That's all for now.

Birthday, with Tyrannosaur

Today was MrD.'s fourth birthday, and, like all four-year-old boys, he is completely obsessed with dinosaurs.

Luckily, as I have the power to move in and out of fiction at will, we took him to Jurassic Park for the day (luckily leaving before disaster struck and we were eaten by Tyrannosaurs).

Here is the proof:

MrD and Patrick, with Edmontosaurus

That's me and MrD. with an Edmontosaurus.

Patrick, with Tyrannosaur

And, of course, me with the Tyrannosaurus, before we were forced to flee when the electric fences came down.

A random music entry

I miss the days when pop music consisted of hairy men doing crazy dances and playing brilliant music.


I'm probably showing my age, but after the 1980s, it was never the same. :)

JoNoWriMo, Bristolcon, and a book review

This year I've signed up for the JoNoWriMo challenge again, for the third year. JoNoWriMo is a bit like the other, more familiar writing challenges, like NaNoWriMo, except that this lasts for two and half months, and you set your own goals. Last year, I failed miserably at the challenge, because I had an ambitious word count but no current project.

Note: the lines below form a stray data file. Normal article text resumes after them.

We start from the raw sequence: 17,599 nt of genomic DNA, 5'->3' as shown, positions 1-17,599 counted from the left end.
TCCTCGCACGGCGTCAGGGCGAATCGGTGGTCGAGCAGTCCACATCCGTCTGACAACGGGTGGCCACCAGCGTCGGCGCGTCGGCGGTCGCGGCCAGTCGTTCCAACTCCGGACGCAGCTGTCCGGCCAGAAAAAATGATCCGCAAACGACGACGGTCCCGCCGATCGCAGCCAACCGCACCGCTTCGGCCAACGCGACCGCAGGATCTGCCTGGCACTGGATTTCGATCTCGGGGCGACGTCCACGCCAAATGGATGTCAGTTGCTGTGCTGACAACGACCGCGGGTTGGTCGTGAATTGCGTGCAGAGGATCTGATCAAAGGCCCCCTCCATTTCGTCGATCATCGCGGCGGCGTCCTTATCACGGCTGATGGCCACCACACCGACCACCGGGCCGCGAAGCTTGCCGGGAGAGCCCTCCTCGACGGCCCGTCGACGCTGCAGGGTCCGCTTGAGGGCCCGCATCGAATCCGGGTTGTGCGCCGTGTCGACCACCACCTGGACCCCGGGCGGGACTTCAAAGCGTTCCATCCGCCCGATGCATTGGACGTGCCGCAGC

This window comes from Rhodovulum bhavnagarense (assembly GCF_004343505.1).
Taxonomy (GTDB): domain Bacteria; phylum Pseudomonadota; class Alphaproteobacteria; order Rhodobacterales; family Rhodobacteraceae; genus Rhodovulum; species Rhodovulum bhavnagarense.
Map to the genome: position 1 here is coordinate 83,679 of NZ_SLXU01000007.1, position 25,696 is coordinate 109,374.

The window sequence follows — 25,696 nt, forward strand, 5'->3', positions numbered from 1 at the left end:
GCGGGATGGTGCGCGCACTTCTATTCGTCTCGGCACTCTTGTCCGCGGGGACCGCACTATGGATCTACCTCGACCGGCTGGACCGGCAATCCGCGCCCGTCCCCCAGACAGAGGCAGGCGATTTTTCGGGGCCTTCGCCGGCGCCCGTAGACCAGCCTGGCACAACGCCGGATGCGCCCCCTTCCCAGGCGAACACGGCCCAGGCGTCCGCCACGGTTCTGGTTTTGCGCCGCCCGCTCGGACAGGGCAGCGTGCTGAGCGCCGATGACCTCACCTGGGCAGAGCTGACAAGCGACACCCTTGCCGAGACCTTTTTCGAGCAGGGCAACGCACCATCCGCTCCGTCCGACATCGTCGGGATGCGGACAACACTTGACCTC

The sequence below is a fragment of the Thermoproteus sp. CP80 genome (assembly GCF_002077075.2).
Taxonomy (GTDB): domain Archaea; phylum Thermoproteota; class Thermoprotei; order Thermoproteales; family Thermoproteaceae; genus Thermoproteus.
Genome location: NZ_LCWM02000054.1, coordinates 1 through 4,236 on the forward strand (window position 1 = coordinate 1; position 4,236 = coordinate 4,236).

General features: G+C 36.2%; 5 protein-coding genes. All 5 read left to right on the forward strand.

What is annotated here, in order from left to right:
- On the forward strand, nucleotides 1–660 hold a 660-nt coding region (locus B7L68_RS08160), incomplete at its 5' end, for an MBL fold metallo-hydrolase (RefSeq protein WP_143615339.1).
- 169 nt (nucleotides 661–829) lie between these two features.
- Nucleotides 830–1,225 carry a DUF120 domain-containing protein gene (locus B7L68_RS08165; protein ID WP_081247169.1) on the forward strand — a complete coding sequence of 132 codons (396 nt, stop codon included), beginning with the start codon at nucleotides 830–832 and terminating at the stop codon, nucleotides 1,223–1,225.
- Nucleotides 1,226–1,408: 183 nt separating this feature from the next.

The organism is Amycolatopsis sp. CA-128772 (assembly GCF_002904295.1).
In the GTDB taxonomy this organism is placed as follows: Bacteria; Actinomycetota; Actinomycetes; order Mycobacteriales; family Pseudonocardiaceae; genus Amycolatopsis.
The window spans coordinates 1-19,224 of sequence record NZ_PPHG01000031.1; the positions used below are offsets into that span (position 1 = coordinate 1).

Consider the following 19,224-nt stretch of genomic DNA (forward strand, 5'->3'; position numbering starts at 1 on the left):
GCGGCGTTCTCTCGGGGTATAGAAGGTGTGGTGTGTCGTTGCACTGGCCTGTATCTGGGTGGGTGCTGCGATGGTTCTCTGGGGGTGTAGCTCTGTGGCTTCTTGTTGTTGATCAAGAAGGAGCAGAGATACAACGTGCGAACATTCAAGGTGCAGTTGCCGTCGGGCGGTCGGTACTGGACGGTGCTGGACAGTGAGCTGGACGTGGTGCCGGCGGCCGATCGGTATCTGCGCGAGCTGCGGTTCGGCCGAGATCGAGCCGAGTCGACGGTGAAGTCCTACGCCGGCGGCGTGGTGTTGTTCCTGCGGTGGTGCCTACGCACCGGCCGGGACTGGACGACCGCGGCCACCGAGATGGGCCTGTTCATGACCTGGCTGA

This year I'm aiming for about 40k words, plus some other work, but this time I'm half way through a novel, so I have some momentum. This is actually the first novel that I've outlined in advance, and while there are certainly flaws in my outline (I need to figure out a better way of keeping forward motion and increasing stakes/tension in the outline), it's made writing a far easier proposition. I tend to have very limited writing time and also tend to be pretty brain dead and exhausted when I start, so actually knowing in advance what I'm going to write has made me way more productive.

Unfortunately, right now, I've realised that I kind of skimped the outlining in the middle part of the book, and it's all very vague. Still, I managed just over a thousand words today in a very brief, low-energy period, and without the outline, I probably wouldn't have managed any. So, win!

I'm probably going to post wordcounts here from time to time for accountability, but feel free to ignore those posts.


Steph and I are also planning to go to BristolCon again this year. BristolCon is a relatively new con (I think this is its third or fourth year), and it's only one day, but it's fast becoming one of my favourites. It's small enough that you don't feel lost or unable to find people, but it has a lot of great writers going, and it's one of the few times each year we get to meet friends like Justina Robson, Tricia Sullivan, Aliette de Bodard, and lots of others.

We still have to figure out whether we can get proper childcare for the day, so it's not 100% certain that I'll be there, but Steph certainly will be.


Over on the other blog, I've posted a brief book review of Sarwat Chadda's Ash Mistry and the Savage Fortress (just called the "The Savage Fortress" in the U.S.). It's a middle grade adventure set in contemporary India, with two children caught up in a conflict between demons and gods from Hindu mythology. I'm recommending it.

Here's the blog entry.